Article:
No More Lectures. Only Conversations

Chris Waddle, director of the Knight Community Journalism Fellows writes in the, delivering more bad news to newspapers.

“Modern media advocates from the American Press Institute love to stump newspaper executives by asking if they can identify Craig Newmark. Few can. Too bad. He’s the inventor of, the highly successful classified ad alternative spreading like a virus on the Internet. When editors asked the head of Knight Ridder newspapers what keeps him awake at night, he answered “online advertising.”

It’s not just the loss of revenue. Buying stuff online is a major activity of the young, non-readers of newspapers. Ads are news too. So attract the youthful pocketbook and you’ve got a new customer for a virtual information community.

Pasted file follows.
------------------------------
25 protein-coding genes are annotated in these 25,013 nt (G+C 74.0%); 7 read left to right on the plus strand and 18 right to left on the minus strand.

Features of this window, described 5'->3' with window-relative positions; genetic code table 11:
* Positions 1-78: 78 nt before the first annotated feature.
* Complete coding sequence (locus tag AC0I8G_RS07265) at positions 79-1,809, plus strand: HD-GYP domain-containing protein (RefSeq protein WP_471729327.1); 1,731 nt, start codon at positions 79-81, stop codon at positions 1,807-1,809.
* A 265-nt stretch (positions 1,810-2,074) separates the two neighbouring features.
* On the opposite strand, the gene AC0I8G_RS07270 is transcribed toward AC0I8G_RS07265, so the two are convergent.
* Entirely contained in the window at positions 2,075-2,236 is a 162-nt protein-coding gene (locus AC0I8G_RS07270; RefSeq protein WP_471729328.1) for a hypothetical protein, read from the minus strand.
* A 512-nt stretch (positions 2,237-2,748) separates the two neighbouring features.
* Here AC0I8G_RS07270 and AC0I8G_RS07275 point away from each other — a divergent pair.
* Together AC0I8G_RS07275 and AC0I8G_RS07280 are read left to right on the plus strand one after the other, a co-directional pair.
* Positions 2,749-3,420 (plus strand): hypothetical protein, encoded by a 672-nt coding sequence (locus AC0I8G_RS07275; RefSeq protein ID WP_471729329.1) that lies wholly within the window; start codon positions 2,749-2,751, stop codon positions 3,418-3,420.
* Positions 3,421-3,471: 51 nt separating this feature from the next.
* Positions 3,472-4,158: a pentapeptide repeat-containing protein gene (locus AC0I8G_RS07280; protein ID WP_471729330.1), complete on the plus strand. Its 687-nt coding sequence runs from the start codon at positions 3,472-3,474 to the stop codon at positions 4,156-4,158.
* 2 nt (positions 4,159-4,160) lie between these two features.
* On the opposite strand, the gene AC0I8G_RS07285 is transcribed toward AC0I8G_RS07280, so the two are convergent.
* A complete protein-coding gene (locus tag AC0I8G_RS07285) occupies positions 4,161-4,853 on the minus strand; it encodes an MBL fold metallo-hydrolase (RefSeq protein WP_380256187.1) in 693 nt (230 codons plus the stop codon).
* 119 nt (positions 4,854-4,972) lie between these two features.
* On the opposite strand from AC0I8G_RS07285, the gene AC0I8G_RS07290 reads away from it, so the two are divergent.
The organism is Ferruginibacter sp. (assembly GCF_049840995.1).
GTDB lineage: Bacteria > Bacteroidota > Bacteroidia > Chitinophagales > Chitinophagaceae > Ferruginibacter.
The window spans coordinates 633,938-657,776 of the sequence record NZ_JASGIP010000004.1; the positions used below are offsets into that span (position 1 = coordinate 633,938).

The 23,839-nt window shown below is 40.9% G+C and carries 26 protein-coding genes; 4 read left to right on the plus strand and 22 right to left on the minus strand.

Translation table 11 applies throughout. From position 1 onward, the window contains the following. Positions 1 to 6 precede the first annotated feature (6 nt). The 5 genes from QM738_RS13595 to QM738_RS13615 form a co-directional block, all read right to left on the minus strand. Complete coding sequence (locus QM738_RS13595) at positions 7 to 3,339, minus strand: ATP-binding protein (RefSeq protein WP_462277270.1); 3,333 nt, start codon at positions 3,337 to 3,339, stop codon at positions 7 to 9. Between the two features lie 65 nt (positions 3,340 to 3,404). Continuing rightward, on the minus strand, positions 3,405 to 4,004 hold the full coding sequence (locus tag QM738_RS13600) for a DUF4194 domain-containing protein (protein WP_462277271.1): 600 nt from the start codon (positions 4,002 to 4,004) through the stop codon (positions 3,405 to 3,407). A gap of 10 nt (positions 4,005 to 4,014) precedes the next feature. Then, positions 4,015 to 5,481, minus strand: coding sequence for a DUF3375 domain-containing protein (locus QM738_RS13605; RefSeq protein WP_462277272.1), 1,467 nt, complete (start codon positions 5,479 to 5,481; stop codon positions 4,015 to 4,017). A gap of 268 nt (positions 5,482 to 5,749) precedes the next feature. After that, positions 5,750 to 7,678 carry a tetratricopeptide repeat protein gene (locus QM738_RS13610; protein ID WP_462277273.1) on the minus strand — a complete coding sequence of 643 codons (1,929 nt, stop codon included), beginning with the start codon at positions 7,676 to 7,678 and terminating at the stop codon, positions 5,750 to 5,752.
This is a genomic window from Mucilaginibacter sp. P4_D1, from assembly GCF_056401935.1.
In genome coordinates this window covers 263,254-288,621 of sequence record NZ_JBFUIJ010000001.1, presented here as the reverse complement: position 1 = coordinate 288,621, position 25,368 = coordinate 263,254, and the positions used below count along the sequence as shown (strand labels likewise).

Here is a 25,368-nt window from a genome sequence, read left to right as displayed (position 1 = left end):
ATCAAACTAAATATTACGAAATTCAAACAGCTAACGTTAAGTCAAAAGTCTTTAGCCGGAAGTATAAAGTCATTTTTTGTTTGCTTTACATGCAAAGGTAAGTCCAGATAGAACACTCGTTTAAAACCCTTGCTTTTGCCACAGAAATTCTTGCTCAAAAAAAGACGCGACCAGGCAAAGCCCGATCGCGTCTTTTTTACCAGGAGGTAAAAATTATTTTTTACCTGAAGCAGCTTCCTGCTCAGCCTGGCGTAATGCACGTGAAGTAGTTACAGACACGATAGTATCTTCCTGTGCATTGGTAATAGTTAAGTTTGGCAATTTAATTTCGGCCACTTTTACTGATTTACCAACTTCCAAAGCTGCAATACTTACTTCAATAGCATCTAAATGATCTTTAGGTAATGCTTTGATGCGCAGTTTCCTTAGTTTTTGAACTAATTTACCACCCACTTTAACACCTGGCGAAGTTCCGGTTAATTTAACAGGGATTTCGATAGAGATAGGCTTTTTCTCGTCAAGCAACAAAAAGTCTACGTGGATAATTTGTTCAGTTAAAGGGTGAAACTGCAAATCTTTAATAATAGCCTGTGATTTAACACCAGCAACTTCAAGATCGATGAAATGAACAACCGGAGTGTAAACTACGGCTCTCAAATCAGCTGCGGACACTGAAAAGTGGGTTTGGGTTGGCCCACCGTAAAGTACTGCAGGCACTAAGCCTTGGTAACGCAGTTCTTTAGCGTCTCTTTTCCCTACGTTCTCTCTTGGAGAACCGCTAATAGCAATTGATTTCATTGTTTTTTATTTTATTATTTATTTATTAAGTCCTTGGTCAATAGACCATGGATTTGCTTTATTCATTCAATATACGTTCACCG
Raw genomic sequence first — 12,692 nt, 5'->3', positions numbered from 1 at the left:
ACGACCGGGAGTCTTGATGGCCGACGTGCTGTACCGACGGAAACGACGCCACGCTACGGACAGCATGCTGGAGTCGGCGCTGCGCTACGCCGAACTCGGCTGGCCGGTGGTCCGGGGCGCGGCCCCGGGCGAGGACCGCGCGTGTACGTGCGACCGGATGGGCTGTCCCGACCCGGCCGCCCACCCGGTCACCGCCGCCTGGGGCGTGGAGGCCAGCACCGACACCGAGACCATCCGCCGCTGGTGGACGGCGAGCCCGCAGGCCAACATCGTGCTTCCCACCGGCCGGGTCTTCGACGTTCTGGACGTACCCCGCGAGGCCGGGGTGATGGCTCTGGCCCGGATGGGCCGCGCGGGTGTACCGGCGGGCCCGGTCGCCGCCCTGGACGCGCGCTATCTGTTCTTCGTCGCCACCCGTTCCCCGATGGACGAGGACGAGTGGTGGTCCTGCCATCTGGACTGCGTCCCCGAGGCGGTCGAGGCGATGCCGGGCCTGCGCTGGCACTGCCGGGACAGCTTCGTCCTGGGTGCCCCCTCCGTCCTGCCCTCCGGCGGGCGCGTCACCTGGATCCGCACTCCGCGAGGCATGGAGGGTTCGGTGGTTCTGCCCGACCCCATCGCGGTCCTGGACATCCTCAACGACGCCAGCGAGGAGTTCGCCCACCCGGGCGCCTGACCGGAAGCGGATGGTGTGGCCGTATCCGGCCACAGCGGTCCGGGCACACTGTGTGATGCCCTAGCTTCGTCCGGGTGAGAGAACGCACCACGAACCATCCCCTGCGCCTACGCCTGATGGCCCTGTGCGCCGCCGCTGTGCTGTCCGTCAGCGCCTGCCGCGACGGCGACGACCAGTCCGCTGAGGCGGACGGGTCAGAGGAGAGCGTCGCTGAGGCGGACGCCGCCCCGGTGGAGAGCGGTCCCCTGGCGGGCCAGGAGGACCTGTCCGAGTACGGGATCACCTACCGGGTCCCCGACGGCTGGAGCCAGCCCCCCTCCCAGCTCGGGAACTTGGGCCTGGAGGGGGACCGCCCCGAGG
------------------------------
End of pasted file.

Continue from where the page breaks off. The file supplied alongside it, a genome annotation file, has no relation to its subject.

Most newspapers try to please existing readers instead of potential ones, according to journalist and scholar, David T. Z. Mindich in “Tuned Out: Why Americans Under 40 Don’t Follow the News.”

Seeking different readers is why multiculturalism is so important in the newsroom.

When a news organization consists of white people speaking to white people about black people, as an example, its influence on public affairs such as school reform may diminish in a multi-cultural community of communities. Economic influence with advertisers may diminish if ads don’t reach young consumers.

The generational shift means editors can no longer talk down to readers or define news without consulting readers. No more lectures. Only conversations.”